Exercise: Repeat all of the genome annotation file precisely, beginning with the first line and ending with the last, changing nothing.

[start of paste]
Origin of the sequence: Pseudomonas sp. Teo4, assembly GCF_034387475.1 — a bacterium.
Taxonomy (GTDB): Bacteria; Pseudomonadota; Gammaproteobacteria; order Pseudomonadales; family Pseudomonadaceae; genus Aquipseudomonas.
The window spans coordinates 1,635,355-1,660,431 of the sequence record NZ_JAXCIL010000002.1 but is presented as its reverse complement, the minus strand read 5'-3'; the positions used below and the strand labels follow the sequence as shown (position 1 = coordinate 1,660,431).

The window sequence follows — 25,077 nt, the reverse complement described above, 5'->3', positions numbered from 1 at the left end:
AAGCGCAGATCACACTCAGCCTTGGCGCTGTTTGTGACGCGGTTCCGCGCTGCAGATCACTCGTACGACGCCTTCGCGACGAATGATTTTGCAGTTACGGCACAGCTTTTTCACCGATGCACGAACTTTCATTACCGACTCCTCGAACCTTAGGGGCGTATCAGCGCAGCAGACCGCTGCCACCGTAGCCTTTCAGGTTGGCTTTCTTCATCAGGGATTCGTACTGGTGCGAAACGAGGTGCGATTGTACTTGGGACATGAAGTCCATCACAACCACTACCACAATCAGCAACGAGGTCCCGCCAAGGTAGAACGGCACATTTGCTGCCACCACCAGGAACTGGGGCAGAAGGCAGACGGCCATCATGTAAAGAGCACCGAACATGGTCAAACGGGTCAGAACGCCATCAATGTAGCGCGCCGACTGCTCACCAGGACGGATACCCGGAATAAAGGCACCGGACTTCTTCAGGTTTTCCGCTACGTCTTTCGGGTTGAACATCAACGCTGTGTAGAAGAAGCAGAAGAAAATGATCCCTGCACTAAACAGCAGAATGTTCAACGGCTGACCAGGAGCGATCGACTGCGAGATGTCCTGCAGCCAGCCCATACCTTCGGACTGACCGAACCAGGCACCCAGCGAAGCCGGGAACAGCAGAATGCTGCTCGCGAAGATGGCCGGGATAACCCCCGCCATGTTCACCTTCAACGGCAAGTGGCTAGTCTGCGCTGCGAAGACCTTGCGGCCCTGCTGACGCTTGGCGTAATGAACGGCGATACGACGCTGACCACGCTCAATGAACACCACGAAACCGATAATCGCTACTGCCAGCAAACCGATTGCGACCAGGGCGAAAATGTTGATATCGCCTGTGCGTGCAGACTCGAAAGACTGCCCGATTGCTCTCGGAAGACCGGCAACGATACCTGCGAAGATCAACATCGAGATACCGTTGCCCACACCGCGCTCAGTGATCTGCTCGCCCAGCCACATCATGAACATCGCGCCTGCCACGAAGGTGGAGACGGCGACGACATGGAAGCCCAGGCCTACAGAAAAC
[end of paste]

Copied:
Origin of the sequence: Pseudomonas sp. Teo4, assembly GCF_034387475.1 — a bacterium.
Taxonomy (GTDB): Bacteria; Pseudomonadota; Gammaproteobacteria; order Pseudomonadales; family Pseudomonadaceae; genus Aquipseudomonas.
The window spans coordinates 1,635,355-1,660,431 of the sequence record NZ_JAXCIL010000002.1 but is presented as its reverse complement, the minus strand read 5'-3'; the positions used below and the strand labels follow the sequence as shown (position 1 = coordinate 1,660,431).

The window sequence follows — 25,077 nt, the reverse complement described above, 5'->3', positions numbered from 1 at the left end:
AAGCGCAGATCACACTCAGCCTTGGCGCTGTTTGTGACGCGGTTCCGCGCTGCAGATCACTCGTACGACGCCTTCGCGACGAATGATTTTGCAGTTACGGCACAGCTTTTTCACCGATGCACGAACTTTCATTACCGACTCCTCGAACCTTAGGGGCGTATCAGCGCAGCAGACCGCTGCCACCGTAGCCTTTCAGGTTGGCTTTCTTCATCAGGGATTCGTACTGGTGCGAAACGAGGTGCGATTGTACTTGGGACATGAAGTCCATCACAACCACTACCACAATCAGCAACGAGGTCCCGCCAAGGTAGAACGGCACATTTGCTGCCACCACCAGGAACTGGGGCAGAAGGCAGACGGCCATCATGTAAAGAGCACCGAACATGGTCAAACGGGTCAGAACGCCATCAATGTAGCGCGCCGACTGCTCACCAGGACGGATACCCGGAATAAAGGCACCGGACTTCTTCAGGTTTTCCGCTACGTCTTTCGGGTTGAACATCAACGCTGTGTAGAAGAAGCAGAAGAAAATGATCCCTGCACTAAACAGCAGAATGTTCAACGGCTGACCAGGAGCGATCGACTGCGAGATGTCCTGCAGCCAGCCCATACCTTCGGACTGACCGAACCAGGCACCCAGCGAAGCCGGGAACAGCAGAATGCTGCTCGCGAAGATGGCCGGGATAACCCCCGCCATGTTCACCTTCAACGGCAAGTGGCTAGTCTGCGCTGCGAAGACCTTGCGGCCCTGCTGACGCTTGGCGTAATGAACGGCGATACGACGCTGACCACGCTCAATGAACACCACGAAACCGATAATCGCTACTGCCAGCAAACCGATTGCGACCAGGGCGAAAATGTTGATATCGCCTGTGCGTGCAGACTCGAAAGACTGCCCGATTGCTCTCGGAAGACCGGCAACGATACCTGCGAAGATCAACATCGAGATACCGTTGCCCACACCGCGCTCAGTGATCTGCTCGCCCAGCCACATCATGAACATCGCGCCTGCCACGAAGGTGGAGACGGCGACGACATGGAAGCCCAGGCCTACAGAAAAC